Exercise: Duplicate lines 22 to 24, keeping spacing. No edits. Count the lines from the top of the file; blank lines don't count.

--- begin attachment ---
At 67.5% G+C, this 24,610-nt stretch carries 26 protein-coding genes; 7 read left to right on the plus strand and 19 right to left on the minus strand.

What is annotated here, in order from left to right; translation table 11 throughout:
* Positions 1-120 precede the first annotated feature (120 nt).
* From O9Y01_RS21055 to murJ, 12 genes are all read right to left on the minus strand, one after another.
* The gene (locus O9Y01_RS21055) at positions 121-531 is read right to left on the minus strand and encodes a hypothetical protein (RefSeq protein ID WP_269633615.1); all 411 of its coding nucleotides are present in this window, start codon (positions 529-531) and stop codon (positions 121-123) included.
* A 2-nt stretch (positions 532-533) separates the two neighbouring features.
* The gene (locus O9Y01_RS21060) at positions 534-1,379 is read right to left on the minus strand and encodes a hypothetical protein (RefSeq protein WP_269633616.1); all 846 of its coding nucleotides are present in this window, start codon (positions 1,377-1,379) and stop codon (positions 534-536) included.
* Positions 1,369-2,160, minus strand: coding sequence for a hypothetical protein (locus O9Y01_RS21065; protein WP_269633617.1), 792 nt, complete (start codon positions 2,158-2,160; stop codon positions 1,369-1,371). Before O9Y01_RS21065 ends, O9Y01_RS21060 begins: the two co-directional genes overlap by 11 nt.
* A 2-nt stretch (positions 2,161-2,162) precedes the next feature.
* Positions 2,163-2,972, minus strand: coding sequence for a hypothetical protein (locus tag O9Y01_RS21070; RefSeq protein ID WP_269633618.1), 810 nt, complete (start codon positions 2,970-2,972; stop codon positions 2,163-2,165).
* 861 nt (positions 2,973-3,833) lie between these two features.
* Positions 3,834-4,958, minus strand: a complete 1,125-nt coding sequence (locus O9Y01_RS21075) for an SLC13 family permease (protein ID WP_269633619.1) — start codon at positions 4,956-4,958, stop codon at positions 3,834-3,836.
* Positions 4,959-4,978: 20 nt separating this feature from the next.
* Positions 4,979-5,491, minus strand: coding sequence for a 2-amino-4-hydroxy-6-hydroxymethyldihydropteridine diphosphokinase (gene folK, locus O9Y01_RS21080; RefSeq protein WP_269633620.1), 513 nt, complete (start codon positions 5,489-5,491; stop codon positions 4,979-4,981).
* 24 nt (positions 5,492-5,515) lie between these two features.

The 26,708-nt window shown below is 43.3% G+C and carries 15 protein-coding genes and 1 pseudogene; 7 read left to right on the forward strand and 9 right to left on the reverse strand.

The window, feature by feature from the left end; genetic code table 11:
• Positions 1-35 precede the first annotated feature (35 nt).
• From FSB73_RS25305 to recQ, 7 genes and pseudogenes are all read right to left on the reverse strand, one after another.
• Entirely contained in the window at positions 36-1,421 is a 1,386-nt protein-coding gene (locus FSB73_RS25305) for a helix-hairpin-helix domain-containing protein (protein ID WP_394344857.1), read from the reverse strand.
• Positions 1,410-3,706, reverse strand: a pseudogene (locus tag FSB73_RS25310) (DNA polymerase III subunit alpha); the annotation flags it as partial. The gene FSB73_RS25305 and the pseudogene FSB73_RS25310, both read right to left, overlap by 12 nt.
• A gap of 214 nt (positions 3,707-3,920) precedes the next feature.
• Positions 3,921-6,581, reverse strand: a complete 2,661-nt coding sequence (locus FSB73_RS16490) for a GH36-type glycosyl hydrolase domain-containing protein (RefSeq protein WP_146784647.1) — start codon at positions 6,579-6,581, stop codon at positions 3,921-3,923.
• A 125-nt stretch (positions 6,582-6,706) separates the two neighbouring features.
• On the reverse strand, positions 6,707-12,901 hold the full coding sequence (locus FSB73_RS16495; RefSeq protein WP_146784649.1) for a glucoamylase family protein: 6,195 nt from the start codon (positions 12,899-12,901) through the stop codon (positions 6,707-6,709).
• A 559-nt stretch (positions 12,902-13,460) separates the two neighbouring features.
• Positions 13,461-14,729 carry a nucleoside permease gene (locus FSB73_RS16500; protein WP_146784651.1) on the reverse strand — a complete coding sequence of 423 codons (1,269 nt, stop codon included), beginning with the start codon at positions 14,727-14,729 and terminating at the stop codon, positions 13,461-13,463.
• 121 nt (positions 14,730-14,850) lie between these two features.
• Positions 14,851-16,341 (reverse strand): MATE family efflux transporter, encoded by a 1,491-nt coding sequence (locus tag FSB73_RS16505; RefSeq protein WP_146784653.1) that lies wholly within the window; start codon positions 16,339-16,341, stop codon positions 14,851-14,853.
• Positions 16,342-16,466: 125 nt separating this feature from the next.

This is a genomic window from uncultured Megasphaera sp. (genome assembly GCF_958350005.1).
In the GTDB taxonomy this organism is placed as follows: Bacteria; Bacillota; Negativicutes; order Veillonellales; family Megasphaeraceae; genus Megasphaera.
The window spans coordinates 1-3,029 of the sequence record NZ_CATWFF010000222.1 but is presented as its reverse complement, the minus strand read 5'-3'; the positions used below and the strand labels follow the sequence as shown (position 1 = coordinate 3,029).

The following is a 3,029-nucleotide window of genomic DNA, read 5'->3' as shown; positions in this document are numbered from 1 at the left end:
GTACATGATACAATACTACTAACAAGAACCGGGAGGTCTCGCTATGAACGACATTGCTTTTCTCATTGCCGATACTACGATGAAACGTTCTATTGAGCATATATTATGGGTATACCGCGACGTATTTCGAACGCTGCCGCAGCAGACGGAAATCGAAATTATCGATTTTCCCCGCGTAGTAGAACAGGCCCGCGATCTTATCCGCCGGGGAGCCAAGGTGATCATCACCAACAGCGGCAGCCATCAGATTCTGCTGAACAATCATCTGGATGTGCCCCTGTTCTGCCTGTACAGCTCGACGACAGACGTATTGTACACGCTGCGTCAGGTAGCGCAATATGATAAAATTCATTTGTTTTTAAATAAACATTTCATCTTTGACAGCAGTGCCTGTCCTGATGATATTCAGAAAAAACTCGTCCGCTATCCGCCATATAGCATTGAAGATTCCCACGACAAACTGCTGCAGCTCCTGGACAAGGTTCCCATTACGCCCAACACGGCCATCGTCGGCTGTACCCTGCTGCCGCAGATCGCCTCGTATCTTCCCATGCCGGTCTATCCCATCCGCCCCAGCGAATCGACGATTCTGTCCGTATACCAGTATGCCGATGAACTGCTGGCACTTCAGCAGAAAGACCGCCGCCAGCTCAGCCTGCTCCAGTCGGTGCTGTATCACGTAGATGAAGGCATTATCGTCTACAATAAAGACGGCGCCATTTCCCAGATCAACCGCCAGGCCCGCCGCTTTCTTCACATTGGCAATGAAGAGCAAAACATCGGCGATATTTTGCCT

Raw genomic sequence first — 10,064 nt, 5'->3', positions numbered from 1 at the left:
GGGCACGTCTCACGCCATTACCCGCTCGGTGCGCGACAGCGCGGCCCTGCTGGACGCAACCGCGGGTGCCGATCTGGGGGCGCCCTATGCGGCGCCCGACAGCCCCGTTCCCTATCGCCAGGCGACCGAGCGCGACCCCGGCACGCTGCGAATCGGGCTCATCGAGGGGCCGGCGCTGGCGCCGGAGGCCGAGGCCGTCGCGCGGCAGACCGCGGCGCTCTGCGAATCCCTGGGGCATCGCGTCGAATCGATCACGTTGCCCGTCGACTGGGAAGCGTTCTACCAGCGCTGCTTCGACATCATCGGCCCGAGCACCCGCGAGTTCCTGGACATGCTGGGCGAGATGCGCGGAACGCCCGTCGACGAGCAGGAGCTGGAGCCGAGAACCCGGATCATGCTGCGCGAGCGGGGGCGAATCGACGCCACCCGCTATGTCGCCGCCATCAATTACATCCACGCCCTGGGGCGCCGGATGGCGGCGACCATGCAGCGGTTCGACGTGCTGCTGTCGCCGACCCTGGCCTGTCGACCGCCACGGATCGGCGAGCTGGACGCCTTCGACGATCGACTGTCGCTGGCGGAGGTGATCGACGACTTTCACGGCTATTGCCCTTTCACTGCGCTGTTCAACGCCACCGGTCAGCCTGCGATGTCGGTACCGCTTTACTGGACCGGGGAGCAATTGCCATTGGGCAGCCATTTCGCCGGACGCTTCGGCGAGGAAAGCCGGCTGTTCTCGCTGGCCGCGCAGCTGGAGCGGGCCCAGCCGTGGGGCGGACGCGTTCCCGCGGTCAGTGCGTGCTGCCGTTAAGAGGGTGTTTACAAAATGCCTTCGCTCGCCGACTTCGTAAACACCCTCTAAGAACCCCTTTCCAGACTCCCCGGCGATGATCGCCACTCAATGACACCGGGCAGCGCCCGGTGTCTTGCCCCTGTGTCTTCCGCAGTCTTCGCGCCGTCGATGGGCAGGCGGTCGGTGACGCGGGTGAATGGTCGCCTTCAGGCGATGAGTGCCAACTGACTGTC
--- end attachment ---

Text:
• A gap of 214 nt (positions 3,707-3,920) precedes the next feature.
• Positions 3,921-6,581, reverse strand: a complete 2,661-nt coding sequence (locus FSB73_RS16490) for a GH36-type glycosyl hydrolase domain-containing protein (RefSeq protein WP_146784647.1) — start codon at positions 6,579-6,581, stop codon at positions 3,921-3,923.
• A 125-nt stretch (positions 6,582-6,706) separates the two neighbouring features.